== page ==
i doesn't matter if you've found a flaw in his logic. his article still is reasonable. it's talking more about general legal implications and how the consumer can or should respond. this doesn't necessarily have to do with "locked down" versus not.
"Here are a couple of proposals that I'd consider more realistic. Both of these really do involve voting with your wallet. (1) If there are no options that avoid DRM and lockdowns, don't buy. This is my current attitude about the Kindle and iPod. I'll buy one when there is a non-DRM'd library of books available for it that is roughly the same size as Amazon's current catalog. (2) Buy the lesser of two evils. E.g., I believe Android is significantly less locked down than iPhone, so if I were choosing between the two, I'd buy an Android. "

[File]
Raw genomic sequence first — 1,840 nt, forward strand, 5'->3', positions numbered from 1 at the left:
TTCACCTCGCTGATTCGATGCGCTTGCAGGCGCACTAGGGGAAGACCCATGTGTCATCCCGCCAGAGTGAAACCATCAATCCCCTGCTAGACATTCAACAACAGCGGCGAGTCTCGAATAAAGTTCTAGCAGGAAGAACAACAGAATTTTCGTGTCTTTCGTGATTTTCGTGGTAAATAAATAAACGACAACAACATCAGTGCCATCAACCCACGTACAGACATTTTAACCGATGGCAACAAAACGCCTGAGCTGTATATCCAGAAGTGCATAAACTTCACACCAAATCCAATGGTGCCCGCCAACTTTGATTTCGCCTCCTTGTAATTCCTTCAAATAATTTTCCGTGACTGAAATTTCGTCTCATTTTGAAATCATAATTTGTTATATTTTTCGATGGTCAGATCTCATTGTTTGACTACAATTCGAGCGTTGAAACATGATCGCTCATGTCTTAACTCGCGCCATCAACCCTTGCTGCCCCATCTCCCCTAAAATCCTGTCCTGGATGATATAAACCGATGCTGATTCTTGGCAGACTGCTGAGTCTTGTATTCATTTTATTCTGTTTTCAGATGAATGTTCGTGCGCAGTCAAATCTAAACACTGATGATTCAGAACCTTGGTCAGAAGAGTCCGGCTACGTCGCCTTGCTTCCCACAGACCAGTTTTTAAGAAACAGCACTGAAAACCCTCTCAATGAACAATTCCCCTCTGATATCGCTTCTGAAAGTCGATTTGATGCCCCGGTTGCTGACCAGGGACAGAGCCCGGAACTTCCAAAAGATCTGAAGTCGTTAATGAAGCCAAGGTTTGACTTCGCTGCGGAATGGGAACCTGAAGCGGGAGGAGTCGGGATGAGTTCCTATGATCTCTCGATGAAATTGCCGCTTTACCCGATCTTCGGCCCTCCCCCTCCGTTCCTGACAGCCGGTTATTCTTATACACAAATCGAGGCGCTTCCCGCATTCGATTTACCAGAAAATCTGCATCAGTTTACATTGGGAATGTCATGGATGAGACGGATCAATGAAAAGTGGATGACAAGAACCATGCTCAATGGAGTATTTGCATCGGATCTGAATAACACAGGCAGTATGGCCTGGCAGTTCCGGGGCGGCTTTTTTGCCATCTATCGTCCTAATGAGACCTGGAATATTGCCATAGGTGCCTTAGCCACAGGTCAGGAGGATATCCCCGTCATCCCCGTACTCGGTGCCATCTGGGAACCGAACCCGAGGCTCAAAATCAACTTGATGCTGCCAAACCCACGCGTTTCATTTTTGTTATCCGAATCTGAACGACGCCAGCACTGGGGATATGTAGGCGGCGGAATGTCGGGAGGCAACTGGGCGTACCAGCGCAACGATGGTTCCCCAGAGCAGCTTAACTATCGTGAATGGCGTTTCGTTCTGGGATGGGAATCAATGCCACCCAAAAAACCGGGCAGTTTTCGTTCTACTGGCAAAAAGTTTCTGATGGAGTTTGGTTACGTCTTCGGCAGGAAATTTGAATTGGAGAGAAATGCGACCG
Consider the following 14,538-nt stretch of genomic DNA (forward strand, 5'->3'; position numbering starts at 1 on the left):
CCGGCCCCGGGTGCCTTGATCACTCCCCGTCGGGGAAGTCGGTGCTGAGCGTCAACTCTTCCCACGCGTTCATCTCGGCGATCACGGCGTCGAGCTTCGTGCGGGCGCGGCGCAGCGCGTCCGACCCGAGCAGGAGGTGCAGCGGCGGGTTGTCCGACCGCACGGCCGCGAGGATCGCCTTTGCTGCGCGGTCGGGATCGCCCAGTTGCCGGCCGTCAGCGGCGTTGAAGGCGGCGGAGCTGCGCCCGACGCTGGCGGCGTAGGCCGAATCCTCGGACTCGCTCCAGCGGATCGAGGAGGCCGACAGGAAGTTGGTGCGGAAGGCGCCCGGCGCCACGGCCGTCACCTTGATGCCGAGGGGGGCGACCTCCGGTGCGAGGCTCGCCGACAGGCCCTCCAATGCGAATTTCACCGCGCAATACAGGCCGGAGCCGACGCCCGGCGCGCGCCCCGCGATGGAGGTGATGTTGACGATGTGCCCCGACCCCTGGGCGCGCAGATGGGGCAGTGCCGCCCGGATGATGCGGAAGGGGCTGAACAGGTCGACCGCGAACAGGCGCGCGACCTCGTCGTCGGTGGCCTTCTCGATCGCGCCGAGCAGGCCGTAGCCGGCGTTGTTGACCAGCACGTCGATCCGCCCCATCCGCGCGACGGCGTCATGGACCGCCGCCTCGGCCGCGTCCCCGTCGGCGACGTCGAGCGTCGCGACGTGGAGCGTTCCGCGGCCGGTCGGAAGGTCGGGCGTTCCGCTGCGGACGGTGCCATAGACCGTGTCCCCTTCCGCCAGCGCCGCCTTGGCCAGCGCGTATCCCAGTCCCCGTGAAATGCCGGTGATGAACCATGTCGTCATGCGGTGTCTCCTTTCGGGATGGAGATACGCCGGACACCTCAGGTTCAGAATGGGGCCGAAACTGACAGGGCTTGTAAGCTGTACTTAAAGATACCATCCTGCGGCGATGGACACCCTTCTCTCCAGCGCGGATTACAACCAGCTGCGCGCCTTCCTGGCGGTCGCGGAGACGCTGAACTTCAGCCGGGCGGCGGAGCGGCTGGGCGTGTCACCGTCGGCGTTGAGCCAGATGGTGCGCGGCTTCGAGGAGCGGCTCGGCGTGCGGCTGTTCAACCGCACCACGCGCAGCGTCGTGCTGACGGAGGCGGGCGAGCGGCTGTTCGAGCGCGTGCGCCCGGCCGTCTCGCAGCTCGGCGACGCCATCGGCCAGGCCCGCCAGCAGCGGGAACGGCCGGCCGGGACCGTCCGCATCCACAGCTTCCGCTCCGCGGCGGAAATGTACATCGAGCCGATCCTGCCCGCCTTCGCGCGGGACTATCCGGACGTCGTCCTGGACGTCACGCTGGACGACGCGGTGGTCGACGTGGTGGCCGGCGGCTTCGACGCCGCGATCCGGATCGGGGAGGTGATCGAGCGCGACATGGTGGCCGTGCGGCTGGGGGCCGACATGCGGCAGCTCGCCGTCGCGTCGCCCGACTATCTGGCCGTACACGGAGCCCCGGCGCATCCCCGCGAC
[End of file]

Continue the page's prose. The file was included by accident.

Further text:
sounds good. i'd go further and only buy it, if there are proper import and export functions in an open format (pdf, txt, etc).
But what about the variation in sound quality? Can't the ear distinguish between quickly shifting bit-rates?
In other words, doesn't the CBR sound "smoother"?
the faa process is impressive.. i took a look at their "nas system engineering manual". what kind of systems require level A certification? that sounds like a huge endeavor..
except he's talking about modern technology, and i think voltaire is generalizing about everything..
i wouldn't even agree to voltairs statement, since perfection is achievable.
The generation of random numbers is too important to be left to chance.